5 things to know before the Singapore market trades this week: May 25-31

Key inflation data for Singapore is out on Monday at 1pm. April consumer prices are seen falling for the sixth straight month as shown by a Reuters poll. -- PHOTO: ST FILE
Key inflation data for Singapore is out on Monday at 1pm. April consumer prices are seen falling for the sixth straight month as shown by a Reuters poll. -- PHOTO: ST FILE

1. GDP I: Eye on the Singapore economy

Key inflation data for Singapore is out on Monday at 1pm. April consumer prices are seen falling for the sixth straight month, a Reuters poll showed, likely dragged down by lower housing costs. But the decline in the all-items consumer price index (CPI) is seen narrowing to 0.1 per cent in April from 0.3 per cent in March.

On Tuesday, the Economic Survey of Singapore will be released at 8am. It's likely to show that the economy expanded more than initially estimated in the first three months of the year, according to a Reuters poll of economists showed, after exports surged in March and industrial production held up better than expected.

According to the median forecast in the Reuters survey, gross domestic product (GDP) probably grew 2.2 per cent in the first quarter, up slightly from the advance estimate of 2.1 per cent that was released last month.

The Economic Survey will also include detailed information on the economy's sectoral performance, sources of growth, inflation, employment and productivity in the first quarter.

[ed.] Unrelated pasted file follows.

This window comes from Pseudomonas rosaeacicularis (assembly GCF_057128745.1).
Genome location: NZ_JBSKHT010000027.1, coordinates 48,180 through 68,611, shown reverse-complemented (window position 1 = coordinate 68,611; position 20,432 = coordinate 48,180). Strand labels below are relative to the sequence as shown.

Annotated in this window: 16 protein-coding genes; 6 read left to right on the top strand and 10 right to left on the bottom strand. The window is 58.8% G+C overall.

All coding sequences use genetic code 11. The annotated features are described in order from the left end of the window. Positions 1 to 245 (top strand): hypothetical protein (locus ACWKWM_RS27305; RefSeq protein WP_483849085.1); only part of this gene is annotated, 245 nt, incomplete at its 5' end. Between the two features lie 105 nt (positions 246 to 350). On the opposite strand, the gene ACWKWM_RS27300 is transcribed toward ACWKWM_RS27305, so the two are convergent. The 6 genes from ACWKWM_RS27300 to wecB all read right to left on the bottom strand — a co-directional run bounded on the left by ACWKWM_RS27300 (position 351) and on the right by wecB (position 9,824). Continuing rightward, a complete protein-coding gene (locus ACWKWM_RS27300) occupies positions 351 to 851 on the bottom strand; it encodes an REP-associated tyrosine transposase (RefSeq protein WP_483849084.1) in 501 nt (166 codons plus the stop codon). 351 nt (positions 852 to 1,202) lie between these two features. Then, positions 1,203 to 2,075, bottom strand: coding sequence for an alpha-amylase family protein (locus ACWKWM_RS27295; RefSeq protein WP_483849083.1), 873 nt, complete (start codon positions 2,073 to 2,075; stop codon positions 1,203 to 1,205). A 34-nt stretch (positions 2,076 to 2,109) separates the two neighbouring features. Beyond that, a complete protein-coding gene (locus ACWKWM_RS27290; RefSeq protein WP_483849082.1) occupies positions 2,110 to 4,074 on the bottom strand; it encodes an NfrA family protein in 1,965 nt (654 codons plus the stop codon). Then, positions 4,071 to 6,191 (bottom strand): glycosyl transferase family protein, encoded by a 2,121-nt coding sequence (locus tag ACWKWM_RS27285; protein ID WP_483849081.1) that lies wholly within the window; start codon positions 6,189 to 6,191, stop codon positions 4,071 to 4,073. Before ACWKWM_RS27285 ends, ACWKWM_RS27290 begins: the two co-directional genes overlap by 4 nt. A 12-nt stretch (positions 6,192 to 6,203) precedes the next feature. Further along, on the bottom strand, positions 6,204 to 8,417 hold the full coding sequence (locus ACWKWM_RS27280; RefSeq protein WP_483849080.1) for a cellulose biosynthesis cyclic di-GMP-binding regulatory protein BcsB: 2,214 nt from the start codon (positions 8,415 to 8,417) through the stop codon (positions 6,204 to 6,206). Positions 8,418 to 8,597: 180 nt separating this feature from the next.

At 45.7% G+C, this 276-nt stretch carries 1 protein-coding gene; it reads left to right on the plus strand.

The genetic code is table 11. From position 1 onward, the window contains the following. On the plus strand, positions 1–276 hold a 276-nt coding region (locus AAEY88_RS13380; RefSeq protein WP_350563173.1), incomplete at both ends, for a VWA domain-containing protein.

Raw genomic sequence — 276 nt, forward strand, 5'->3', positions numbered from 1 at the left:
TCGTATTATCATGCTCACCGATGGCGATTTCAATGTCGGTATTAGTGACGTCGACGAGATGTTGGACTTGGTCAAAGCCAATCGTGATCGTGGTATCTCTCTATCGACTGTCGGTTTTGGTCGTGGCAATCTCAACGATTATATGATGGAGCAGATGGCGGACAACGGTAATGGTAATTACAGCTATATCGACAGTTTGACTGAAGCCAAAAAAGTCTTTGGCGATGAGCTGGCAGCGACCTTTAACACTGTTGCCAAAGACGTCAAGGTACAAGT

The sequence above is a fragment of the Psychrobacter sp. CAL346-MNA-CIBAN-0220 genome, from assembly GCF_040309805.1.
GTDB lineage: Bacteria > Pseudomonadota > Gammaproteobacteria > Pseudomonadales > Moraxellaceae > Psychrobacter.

2. GDP II: Did the US economy contract in Q1?

The second reading of of GDP growth in the US due on Friday will almost certainly show the world's biggest economy contracted in the first quarter. A preliminary Reuters poll last week predicted that US Q1 GDP will be massively revised down and show a 0.7 per cent contraction.

This is after the first estimate made last month of a meagre 0.2 per cent rise in GDP as the US economy almost stalled from severe weather, a soaring dollar that curbed exports and a steep drop in investment by energy companies after oil prices plunged.

"A much wider trade gap and substantially lower inventory building should be the largest sources of downward revision," Jay Feldman, an economist at Credit Suisse, told the Financial Times

3. GDP III: The UK does better than expected?

Revised GDP numbers from Britain on Thursday should show the country's growth at the start of the year was slightly better than first estimated, at 0.4 per cent.

4. GDP IV: India GDP

India will also publish GDP numbers on Friday, with economists predicting Asia's third largest economy expanded a relatively modest 7.4 per cent between January and March.

5. G7 meets with Greece on the boil

Group of Seven finance ministers from the world's largest developed economies meet in Germany with the crisis in Greece coming to a boil.

Its interior minister, Nikos Voutsis, told Greek television on Sunday that the government won't be able to make debt repayments of €1.6 billion that are due next month to the International Monetary Fund, one of Greece's three international creditors, unless it achieves a deal with creditors. It's the most explicit remarks yet from Athens about the likelihood of default if talks fail.